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I need to lose some weight but used to have a ED, how do i eat better without going back to my ED ways?

Im 5’9 and 200lbs
i carry it well so im not really big but i am overweight and need to lose weight,
last year from february to august i starved myself and binged and loads of other stuff but gained 28 pounds instead of losing weight so now im really big and want to lose weight again.
but i don’t want to go back to starving and stuff.
what can people suggest?

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4 Responses to “I need to lose some weight but used to have a ED, how do i eat better without going back to my ED ways?”

  1. Amaranth said:

    I am going through the exact same position as you..trying to recover from the ED but aiming for a lower weight, the healthy way. First of all, you’re going to need a lot of self-motivation to be able to do this, eat healthier foods but don’t deny yourself all junk food, if you’re craving something, have it, just don’t go overboard and don’t worry about it, and exercise when you can. I know this doesn’t sound like much help but the key is to not go overboard and to take tiny steps, you will eventually get there!

  2. rundown73 said:

    Eat as much fruit and vegetables as you want.
    Eat plenty of lean proteins (like boneless, skinless chicken breast, or egg whites)
    Eat a small portion of starch with every meal (like bread or potatoes or rice)
    Limit dairy and fatty meats (but still eat them, they’re good for you!)
    Eat almost no sugary foods (a couple times a week is fine – eat normal portions)
    Try not to slather things in fat — so just a small dab of butter on the potato or a dash of creamy dressing on the salad.

    Eat regular meals and keep a healthy snack handy so that you don’t lose control. (I try to keep an apple or some carrots at my desk)

    Treat yourself every now and then. If I like pizza and tacos, I should have some on the weekends. Preferrably, I should get together with friends to do so, so that it’s not just about the food (which can get psychologically complicated).

  3. jljocque said:

    Congratulations on healing yourself of a very difficult and dangerous illness. It takes courage and strength to admit to the problem and stop your unhealthy behavior. Now you need to learn healthy behaviors. In a way, this can be harder, because you don’t have the motivation of not killing yourself. But you do have the reward of feeling good and looking better when you develop a healthy lifestyle.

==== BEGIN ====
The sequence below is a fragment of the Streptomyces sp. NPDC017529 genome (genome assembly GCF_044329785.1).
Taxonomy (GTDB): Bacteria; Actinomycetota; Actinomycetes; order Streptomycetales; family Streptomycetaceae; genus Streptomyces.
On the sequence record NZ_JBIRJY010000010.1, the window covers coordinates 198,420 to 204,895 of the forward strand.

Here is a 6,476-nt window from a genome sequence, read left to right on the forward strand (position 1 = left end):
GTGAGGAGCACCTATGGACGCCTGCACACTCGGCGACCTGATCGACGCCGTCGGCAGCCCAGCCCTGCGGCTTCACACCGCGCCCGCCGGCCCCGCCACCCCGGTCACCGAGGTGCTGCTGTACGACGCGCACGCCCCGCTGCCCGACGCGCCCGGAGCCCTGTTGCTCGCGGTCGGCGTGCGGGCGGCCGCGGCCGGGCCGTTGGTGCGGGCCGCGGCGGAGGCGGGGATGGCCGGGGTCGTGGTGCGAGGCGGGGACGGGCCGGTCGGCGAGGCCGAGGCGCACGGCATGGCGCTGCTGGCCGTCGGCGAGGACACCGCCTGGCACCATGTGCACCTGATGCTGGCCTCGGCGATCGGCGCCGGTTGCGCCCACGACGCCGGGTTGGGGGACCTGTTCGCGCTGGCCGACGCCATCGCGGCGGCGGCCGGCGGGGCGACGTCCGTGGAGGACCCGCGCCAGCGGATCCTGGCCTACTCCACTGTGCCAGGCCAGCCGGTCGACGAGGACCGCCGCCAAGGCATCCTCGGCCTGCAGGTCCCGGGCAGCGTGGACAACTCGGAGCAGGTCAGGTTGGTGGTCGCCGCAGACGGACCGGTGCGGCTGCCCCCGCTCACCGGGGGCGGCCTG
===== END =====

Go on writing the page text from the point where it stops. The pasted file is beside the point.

The only way to lose weight, get fit and stay healthy is the slow way – healthy diet and regular exercise. If you rush, you fail, and you have only yourself to blame. Think long-term: don’t you want to get fit and stay that way for the rest of your life?

    No dieting: dieting ends, healthy diet is a lifetime of good habits. A basic healthy diet: lean meats and legumes, dark veggies, whole grains, lots of water, reduce processed carbs (soda pop is Satan!) and increase fiber. Snack on fruits and veggies instead of salt and sweets. You don’t have to count every calorie, but you should be aware of your overall intake. A healthy balance of nutrients by percent of total calories: 45% to 65% carbs, 10% to 35% protein, and 20% to 35% fat (no more than 10% saturated fat and little or no trans fat).

    It’s unrealistic to say you will never treat yourself to deliciously evil food ever again. The first time you fail becomes the excuse to quit completely. Allow yourself a moderate splurge once every two or three weeks. It’s easier to be good if you know there’s a treat in your future. Avoid temptation – don’t buy it until you eat it, and never get extra.

    Exercise: start easy and work your way up. Make the time 3-4 days a week – an hour walk (your dog will love you!), a stroll on the treadmill, swim, dance, whatever. NO EXCUSES – it has to become a habit. Add exercise to your day in small ways: take the stairs instead of the elevator, do isometrics at your desk, ride your bike to school instead of the bus. After a few months start challenging yourself – add leg weights, join a gym, take jazzercise, something. Keep working up from there.

    Sadly, moderate exercise doesn’t burn enough calories to lose much weight – a two-mile fast walk equals about half of a Big Mac. But exercise is irreplaceable for a healthy heart, stamina and flexibility. That means a longer and more active lifespan.

    Each body has different needs – develop healthy habits tailored to your body and mind. Educate yourself – anatomy and physiology is the owner’s manual for your body. There are thousands of websites with nutrition and exercise information. You can tell the good ones – they aren’t selling quick diet fixes or the patented Abdominatorizerinator.

    Don’t quit just because you fall off the wagon one or twelve times – everyone has weak moments. That’s no excuse! It took years to develop bad habits; it will take time to change them.

    Your goal should be a long and healthy life, not some arbitrary number on a scale. Your biggest obstacles are laziness and unrealistic expectations. Your best tools are perseverance and education.

    Good Luck!

    Some links to get you started
    Nutrition http://www.mypyramid.gov
    Exercise, nutrition, and a lot more http://www.webmd.com/

  4. JOSE L said:

    try this weightloss pill REBA-G yo can find it in google some people have lost up to 26 pounds in one month. no diet or exercise.




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